MU researchers study barriers and facilitators to accessing health care in rural Missouri

Findings highlight new care coordination services that health care organizations are providing in rural areas, such as transportation, mental health, food and housing to better address Missourians’ health.

rural area

August 28, 2023
Contact: Brian Consiglio, 573-882-9144,

Rural Missourians often face more disparities in health outcomes than their urban and suburban counterparts, in part from challenges accessing health care — a problem amplified in recent years by a growing physician shortage. But a new study at the University of Missouri found that health and health care organizations are increasingly offering basic social services, such as transportation, housing, food, and mental health support, as they recognize these services contribute to a person’s overall health.

In the study, MU researchers interviewed various health care organizations serving rural Missouri about their care coordination; organizations included behavioral health, federally qualified health centers and hospitals. Researchers sought to better understand the challenges that rural Missourians face in accessing health care, as well as the innovative solutions care coordinators and social services implemented to help overcome them.

The findings shed light on new roles health care organizations must play to improve health outcomes of rural Americans by providing basic services.

“Transportation was the most commonly reported barrier addressed, particularly in rural areas where you have to travel farther distances, especially if you need specialized care, and the physician shortages in rural areas have made this barrier even worse,” said Julie Kapp, an associate professor in the MU College of Health Sciences and lead author on the study. “Some families might just have one car that everyone shares, the car might not be reliable, or if families are working long hours while juggling household responsibilities, missing work to drive long distances might not be possible.”

Additionally, Kapp said Uber and Lyft do not operate in some rural areas, where residents often don’t have access to bus, train or subway systems.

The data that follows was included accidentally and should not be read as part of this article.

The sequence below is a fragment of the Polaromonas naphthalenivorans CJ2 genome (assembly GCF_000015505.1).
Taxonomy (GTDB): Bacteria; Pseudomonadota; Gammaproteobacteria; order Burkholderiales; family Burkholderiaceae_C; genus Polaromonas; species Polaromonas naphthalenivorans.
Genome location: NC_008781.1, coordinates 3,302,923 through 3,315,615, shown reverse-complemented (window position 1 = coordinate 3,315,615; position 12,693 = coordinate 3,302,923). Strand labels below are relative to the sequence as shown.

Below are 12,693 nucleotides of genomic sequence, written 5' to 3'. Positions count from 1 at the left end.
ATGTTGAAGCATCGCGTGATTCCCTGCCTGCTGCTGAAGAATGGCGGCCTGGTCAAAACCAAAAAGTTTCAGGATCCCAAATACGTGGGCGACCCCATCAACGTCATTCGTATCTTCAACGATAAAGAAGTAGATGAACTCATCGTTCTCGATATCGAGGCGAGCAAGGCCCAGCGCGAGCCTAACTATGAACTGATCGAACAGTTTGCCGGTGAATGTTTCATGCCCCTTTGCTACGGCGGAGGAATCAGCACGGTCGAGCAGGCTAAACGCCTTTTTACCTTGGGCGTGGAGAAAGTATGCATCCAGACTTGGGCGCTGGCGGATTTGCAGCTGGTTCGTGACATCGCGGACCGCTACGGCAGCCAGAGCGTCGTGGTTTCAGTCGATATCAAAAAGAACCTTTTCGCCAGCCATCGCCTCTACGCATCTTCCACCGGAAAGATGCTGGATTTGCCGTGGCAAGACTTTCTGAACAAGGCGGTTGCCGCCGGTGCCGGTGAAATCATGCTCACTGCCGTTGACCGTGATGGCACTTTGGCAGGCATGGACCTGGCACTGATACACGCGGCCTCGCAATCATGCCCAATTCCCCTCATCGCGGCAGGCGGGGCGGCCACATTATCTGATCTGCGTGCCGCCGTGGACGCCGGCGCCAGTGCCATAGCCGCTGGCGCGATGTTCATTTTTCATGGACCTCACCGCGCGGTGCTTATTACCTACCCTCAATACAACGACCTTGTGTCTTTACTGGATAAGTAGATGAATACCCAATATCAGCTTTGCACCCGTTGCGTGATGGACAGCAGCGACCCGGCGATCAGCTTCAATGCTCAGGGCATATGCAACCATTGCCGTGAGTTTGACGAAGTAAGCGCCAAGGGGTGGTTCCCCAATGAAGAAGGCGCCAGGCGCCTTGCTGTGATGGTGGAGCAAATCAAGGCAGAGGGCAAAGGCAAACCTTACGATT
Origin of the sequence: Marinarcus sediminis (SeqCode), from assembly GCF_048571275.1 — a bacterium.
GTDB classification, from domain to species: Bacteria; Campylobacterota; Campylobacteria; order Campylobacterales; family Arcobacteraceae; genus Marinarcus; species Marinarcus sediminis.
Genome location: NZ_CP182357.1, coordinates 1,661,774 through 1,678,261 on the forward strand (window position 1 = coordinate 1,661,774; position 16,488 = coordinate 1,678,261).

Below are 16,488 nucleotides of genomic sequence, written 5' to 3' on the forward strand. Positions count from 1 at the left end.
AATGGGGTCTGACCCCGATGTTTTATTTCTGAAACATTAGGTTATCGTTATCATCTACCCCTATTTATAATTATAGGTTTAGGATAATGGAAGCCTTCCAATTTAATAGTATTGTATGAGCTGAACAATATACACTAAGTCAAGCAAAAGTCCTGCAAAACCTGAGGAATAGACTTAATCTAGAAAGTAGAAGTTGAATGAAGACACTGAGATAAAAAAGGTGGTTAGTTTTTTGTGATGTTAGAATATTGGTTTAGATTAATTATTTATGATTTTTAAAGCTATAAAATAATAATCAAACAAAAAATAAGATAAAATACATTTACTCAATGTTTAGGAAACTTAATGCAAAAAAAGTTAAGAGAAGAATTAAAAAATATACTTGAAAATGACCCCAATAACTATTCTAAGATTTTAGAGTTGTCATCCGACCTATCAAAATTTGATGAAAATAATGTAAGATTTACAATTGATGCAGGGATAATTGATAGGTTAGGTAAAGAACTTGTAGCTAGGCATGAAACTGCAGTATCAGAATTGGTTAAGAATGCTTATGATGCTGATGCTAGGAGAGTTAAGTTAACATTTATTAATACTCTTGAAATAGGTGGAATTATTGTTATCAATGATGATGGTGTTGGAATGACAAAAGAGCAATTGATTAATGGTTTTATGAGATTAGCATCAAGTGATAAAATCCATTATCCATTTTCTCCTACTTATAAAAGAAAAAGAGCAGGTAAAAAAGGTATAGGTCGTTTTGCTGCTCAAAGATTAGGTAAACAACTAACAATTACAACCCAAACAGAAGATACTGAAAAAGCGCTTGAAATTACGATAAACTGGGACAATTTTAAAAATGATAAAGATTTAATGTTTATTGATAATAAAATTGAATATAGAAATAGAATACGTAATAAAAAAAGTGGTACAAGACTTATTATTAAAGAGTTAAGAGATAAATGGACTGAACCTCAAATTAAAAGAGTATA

The research team found that 100% of the organizations interviewed provided assistance with transportation, while 86% provided support or referrals for mental health care, 79% provided food assistance, 71% provided housing assistance, and 50% provided dental assistance.

Researchers also explored how these organizations were implementing the 10 essential characteristics of care coordination that were recommended five years ago by the Journal of American Medical Association. These recommendations emphasize patient-centered, team-based processes that incorporate comprehensive assessments of patients’ health and psychosocial needs. The most implemented recommendation amongst the interviewed organizations was proactively planning for transitions of care, while the least implemented recommendation was using an electronic health information system that facilitates communication. Collecting this information helps researchers identify both success stories that other organizations can learn from as well as areas for improvement.

“One of the main takeaways of this research is that health care is much more broad today than before, and it incorporates basic social services that are often not thought of as health care related,” said Beau Underwood, a doctoral student in the MU College of Arts and Science’s Truman School of Government and Public Affairs who collaborated with Kapp on the study. “We need to think beyond just what happens in the doctor’s office, and part of that is thinking about if patients have transportation to get to the doctor’s office in the first place, or if there is even a physician in the patient’s area.”

Kapp said food insecurity or lack of broadband internet can also serve as barriers in rural areas, particularly for lower-income families.

“Doctors often recommend prescription medications be taken on a full stomach, but for someone struggling with food insecurity, that might not always be an option,” Kapp said. “Telehealth is often marketed as a possible solution in rural areas, and it can definitely be a convenient option, but lack of broadband internet access can be a challenge, although MU and the UM System have made great strides to help in this area.”

While the COVID-19 pandemic intensified some of the barriers for rural Missourians accessing health care, the research team identified innovative solutions that could  potentially be expanded in the future.

“One organization we interviewed talked about partnering with a local food bank and dropping off the food at the patients’ door with contactless delivery,” Kapp said. “Another created their own transportation system when the one in their area shut down during the beginning of the pandemic. There was also an organization that would proactively call patients in between appointments and ask how they were doing or if they needed anything, which decreased the likelihood of missed appointments.”

“Practice perspectives on care coordination in rural settings” was recently published in Professional Case Management. Coauthors include Beau Underwood, Kristi Ressel and Kathleen Quinn. A $5 million Health Resources and Services Administration grant awarded to Quinn, an associate teaching professor in the MU School of Medicine and an associate dean for MU Extension, funded the study.

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